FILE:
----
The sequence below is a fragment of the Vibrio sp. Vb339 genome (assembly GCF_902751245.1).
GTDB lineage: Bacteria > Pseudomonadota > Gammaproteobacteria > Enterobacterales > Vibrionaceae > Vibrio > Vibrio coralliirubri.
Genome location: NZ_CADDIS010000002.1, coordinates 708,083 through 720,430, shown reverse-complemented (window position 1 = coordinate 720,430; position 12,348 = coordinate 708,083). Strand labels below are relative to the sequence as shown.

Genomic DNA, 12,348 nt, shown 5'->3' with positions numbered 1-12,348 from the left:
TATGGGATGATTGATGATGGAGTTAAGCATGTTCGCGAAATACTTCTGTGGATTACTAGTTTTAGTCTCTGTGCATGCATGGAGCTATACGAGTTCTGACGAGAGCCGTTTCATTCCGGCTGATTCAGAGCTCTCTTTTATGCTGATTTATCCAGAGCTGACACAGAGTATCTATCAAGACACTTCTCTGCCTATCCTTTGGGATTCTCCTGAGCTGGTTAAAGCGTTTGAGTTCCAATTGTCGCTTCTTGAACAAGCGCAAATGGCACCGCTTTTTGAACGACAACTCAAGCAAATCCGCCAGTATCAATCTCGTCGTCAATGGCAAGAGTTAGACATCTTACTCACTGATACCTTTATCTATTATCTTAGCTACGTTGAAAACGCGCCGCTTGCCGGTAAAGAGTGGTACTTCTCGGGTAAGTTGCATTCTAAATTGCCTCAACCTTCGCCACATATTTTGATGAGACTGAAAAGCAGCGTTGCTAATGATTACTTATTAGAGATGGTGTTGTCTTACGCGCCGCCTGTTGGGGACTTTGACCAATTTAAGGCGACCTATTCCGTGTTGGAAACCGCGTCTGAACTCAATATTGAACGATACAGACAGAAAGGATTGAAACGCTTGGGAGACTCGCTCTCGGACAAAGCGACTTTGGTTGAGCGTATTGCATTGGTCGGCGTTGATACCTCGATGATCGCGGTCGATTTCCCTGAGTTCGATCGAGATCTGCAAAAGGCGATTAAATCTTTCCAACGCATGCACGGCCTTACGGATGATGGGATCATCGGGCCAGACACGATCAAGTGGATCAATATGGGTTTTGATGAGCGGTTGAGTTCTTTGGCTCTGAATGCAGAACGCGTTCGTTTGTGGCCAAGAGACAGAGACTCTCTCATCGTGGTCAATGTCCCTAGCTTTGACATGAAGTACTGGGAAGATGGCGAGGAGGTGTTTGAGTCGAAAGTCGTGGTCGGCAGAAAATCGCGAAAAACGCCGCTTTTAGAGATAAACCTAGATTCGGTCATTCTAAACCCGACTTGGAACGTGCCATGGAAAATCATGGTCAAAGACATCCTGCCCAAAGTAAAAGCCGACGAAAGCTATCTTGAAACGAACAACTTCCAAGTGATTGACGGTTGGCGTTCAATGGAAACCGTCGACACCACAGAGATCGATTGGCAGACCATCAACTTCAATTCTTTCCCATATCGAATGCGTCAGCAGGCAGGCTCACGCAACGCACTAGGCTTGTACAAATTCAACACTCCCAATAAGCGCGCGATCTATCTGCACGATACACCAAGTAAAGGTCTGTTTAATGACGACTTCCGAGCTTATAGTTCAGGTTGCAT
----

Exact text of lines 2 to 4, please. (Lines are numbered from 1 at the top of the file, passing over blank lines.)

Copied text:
GTDB lineage: Bacteria > Pseudomonadota > Gammaproteobacteria > Enterobacterales > Vibrionaceae > Vibrio > Vibrio coralliirubri.
Genome location: NZ_CADDIS010000002.1, coordinates 708,083 through 720,430, shown reverse-complemented (window position 1 = coordinate 720,430; position 12,348 = coordinate 708,083). Strand labels below are relative to the sequence as shown.

Genomic DNA, 12,348 nt, shown 5'->3' with positions numbered 1-12,348 from the left: